Brain surgeons have a different method, thankfully, but I’m into simple things so I learn by doing, reading, doing a little more – and eventually throwing myself into the task entirely. Doing always comes first. Still, I wish I’d had this blog post – or something like it – with me yesterday when I went to look for a hand plane to restore.
The object of my search was a pre-WWII Stanley hand plane, made in America and about a #4. I thought I had a pretty good idea of the defining features. What I came away with was a different sort of hand plane, as it appears. I think I got a 1960s-era Stanley “Bailey” hand plane, certainly made in England. It may or may not be possible to tune up well. I only figured this out after arriving home and diving into some internet research.
Here are the clues I have, for your consideration. Let me just say up-front that – lest anyone try to sell me their own unwanted tools in the comments section – I spent nearly three hours at one store, inspecting everything carefully. It’s more confusing than I had anticipated. The overall heft and appearance of this tool made me think it was “old enough.”
1. A cheap, plastic front knob and, on the lever cap, a kidney-shaped screw hole. My excuse? I saw a wooden tote on the back and assumed the front knob was an after-market replacement. This led me to the further assumption that the lever cap and, as you’ll see later, the frog were also replacements – which didn’t seem too big of a problem. I was looking for a work plane rather than a show plane.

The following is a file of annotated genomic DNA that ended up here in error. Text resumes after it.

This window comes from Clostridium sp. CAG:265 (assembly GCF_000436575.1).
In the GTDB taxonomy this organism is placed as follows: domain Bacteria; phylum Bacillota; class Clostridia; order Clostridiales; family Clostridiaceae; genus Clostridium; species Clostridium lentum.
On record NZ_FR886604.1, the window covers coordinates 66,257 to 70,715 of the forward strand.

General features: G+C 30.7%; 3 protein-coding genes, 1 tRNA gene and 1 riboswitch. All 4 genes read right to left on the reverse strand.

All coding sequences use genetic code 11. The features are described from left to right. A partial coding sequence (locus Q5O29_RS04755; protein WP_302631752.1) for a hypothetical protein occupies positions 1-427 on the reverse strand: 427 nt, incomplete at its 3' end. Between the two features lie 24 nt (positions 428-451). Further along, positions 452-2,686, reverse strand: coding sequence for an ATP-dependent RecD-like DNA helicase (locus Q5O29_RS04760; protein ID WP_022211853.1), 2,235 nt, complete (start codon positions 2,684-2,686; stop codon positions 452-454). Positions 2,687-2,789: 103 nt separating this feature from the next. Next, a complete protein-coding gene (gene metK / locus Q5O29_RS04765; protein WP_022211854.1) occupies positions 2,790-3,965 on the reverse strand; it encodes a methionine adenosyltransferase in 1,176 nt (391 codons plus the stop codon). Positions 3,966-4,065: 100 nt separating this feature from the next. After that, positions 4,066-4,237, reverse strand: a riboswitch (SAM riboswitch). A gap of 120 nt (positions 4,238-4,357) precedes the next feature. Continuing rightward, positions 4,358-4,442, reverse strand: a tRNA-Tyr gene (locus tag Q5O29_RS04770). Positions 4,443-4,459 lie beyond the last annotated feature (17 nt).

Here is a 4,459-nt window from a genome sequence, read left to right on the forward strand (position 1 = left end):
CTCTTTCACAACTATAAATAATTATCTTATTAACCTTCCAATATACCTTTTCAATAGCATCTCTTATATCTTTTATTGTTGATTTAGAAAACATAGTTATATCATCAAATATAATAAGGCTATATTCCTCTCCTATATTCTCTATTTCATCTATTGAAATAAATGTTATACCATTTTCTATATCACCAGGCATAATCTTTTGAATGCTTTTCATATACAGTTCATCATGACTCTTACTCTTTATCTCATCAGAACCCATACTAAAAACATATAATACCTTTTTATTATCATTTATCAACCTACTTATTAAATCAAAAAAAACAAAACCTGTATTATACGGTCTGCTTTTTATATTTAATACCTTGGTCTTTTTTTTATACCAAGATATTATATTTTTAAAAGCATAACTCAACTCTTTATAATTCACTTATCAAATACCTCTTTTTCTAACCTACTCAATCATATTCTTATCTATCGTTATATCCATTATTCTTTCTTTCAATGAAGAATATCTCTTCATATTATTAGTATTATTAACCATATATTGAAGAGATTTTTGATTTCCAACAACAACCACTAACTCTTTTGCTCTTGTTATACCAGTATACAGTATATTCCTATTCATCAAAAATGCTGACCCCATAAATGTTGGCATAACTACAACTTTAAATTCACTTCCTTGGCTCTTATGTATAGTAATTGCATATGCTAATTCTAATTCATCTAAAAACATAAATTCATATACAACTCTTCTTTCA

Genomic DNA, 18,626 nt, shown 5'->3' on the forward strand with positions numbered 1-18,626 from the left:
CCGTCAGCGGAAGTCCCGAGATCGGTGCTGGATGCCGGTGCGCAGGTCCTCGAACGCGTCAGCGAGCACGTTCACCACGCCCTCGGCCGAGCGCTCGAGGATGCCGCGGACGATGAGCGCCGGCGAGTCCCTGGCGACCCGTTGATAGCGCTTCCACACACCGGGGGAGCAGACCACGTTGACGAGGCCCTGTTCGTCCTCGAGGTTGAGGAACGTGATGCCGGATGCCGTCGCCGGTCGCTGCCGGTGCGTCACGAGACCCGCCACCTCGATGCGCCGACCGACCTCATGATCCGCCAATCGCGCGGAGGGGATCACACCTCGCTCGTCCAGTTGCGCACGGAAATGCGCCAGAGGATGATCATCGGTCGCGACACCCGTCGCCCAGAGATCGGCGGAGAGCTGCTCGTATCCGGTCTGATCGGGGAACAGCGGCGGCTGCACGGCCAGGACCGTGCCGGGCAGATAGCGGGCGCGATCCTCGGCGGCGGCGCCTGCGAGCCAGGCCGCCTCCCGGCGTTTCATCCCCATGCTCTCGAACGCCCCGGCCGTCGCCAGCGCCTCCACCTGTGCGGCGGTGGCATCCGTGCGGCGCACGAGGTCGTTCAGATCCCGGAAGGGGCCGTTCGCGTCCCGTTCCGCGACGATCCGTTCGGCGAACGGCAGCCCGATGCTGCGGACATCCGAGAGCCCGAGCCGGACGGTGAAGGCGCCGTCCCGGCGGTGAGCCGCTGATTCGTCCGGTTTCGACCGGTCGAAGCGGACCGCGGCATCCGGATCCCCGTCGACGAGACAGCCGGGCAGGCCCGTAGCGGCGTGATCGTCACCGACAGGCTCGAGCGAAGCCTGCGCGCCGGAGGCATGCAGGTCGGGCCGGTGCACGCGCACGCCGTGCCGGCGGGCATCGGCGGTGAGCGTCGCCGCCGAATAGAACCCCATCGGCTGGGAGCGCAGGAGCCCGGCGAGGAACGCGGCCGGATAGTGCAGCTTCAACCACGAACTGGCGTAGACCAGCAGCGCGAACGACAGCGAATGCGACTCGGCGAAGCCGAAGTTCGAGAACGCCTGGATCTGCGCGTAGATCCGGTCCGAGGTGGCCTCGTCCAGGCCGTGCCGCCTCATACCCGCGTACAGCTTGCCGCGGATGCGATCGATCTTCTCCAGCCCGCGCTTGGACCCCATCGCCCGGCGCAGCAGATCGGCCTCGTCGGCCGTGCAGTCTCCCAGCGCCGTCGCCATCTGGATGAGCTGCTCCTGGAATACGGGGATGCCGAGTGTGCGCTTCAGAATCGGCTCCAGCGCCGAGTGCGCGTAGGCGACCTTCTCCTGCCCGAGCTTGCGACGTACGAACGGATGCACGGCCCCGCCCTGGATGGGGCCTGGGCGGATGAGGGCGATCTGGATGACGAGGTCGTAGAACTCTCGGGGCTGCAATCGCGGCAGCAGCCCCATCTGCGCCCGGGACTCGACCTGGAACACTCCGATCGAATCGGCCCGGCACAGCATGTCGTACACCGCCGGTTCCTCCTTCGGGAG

2. I went to the screwdriver section of this well-stocked store and removed the front knob and the frog. This was the cleanest plane I’d seen so far. Being an optimist, the words that came to mind were “well cared for,” rather than “relatively new.” I did not know the significance of the raised ring surrounding the front knob, nor the lack of patent numbers behind the frog base. Apparently, this plane was screaming “1960s” at me but I wasn’t hearing it.
3. This was curious, as they say in England. There was an obvious stamp below the tote that read, “Made in England.” I remembered seeing something online that said the British-made Stanley planes were a bit heftier than the American ones, and indeed it felt more substantial than the others I was lifting and inspecting. I decided I liked how it felt, and since everything else was looking pretty good … why not go British?
4. Click on the image at left for a bigger version, and you’ll see what kept me up last night – the fork, as I think it’s called, straddling the adjustment nut. It is pressed steel. I only noticed this after I returned home and started surfing the web. But you can also see from this side view that everything else is looking pretty good. The body needs a good clean-up and sanding. Other than that, I thought I was looking at a functional, ready-to-go hand plane.
It seems to me that those who buy new or slightly used Lie-Nielsen hand planes, for an additional $200 or so above what I paid for my vintage Stanley, have a very strong argument. I’m looking forward to the day when I have an extra $200 for that. For now, I’m stuck with my little British baby, and I figure I’ll make the most of it. We have a heap of great sharpening and tuning resources here at Popular Woodworking. I’m starting with those, and you should, too, if you’re interested in this type of work! Click here to check out our value pack of the month on sharpening and tuning. Buy it and follow along with me over the next few weeks.
It isn’t brain surgery, after all.
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